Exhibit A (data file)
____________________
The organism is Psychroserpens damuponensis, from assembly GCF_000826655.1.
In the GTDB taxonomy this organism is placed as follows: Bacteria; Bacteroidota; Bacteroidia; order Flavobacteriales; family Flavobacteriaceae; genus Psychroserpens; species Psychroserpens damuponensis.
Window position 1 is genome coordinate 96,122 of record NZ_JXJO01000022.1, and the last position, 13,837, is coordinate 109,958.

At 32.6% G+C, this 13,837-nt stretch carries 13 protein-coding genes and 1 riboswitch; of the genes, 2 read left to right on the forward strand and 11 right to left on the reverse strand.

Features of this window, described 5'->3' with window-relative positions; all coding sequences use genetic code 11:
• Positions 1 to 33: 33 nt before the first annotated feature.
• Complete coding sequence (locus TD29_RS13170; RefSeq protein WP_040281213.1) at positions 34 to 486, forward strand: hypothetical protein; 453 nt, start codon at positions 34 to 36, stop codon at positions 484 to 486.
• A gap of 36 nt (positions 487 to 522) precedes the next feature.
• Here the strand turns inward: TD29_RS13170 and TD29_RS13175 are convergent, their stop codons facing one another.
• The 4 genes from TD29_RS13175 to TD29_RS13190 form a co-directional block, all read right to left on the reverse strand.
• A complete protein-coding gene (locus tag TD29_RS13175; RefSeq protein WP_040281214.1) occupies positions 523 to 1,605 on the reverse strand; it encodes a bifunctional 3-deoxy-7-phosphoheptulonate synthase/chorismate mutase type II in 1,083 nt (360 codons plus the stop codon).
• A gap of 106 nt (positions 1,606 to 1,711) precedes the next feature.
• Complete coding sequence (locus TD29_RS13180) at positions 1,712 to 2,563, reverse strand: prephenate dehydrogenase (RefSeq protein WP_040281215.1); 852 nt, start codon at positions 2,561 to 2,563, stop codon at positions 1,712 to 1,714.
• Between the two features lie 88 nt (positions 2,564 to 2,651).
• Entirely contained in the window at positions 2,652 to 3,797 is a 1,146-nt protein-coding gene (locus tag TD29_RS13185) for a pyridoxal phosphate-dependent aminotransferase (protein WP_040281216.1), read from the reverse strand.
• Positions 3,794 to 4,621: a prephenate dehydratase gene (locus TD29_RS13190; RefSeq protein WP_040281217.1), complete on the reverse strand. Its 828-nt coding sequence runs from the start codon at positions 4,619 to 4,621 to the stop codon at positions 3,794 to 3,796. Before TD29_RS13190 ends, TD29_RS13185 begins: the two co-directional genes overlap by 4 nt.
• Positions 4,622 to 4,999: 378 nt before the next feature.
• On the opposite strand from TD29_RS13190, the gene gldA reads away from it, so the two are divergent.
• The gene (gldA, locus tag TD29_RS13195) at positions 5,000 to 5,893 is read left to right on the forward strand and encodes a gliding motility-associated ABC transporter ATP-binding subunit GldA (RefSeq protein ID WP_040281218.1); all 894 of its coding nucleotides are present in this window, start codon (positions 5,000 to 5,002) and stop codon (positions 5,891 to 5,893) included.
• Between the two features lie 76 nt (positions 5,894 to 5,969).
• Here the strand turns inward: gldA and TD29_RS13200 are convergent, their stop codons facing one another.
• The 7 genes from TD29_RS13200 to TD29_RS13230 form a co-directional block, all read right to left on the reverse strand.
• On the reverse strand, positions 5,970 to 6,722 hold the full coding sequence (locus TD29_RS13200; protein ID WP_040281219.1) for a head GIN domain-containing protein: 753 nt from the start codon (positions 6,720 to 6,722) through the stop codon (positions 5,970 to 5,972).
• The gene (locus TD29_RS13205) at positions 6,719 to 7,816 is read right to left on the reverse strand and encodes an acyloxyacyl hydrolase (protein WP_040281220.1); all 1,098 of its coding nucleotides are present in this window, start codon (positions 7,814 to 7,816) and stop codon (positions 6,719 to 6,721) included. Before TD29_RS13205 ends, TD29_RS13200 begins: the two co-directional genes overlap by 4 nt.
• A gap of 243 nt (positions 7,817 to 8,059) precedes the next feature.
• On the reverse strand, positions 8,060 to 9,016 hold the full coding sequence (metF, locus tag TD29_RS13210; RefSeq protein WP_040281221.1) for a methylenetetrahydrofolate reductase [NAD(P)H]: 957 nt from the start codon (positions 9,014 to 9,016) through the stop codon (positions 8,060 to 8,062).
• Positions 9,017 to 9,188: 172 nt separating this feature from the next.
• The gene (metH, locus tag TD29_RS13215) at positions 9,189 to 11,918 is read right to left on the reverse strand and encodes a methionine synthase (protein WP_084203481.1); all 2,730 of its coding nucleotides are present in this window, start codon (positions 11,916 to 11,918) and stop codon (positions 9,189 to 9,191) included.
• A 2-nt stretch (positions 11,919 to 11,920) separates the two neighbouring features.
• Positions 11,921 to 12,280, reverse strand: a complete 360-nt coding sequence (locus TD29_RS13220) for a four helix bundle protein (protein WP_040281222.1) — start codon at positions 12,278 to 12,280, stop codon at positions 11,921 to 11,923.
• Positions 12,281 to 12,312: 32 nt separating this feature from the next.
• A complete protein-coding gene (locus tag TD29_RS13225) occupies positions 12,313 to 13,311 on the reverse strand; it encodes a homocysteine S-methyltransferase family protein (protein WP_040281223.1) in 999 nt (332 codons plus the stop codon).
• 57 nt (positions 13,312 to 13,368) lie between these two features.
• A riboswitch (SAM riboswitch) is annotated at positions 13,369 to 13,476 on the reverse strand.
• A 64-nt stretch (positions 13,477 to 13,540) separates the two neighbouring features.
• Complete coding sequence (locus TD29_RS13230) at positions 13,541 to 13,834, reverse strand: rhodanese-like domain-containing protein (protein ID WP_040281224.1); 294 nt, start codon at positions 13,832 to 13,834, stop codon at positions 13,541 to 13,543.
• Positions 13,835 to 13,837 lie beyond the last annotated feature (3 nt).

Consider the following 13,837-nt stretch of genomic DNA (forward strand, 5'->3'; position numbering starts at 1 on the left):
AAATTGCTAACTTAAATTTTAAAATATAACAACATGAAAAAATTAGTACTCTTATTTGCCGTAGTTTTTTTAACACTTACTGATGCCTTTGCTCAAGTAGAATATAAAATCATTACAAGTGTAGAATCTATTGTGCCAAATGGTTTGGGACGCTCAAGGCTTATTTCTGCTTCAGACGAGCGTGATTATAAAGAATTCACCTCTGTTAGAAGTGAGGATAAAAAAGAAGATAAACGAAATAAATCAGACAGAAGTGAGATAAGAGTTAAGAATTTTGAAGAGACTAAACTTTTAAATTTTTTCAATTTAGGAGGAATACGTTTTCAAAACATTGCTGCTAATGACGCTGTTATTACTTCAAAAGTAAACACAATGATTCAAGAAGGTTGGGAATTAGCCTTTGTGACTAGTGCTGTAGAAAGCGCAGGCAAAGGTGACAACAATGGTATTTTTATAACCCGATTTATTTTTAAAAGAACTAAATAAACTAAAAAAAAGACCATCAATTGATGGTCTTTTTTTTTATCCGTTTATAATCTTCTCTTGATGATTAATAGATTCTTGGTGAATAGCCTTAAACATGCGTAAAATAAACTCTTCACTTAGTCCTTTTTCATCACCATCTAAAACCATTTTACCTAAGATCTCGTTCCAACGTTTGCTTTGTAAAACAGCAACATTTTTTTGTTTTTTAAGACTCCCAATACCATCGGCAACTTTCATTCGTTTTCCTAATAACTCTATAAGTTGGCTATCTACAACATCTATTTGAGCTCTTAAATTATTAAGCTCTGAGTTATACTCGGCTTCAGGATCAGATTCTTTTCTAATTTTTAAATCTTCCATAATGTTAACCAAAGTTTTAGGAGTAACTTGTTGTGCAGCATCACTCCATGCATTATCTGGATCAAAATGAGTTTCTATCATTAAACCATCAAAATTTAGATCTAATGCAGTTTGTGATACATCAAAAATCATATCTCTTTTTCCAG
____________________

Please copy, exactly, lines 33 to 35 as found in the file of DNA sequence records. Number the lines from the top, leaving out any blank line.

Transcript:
• 57 nt (positions 13,312 to 13,368) lie between these two features.
• A riboswitch (SAM riboswitch) is annotated at positions 13,369 to 13,476 on the reverse strand.
• A 64-nt stretch (positions 13,477 to 13,540) separates the two neighbouring features.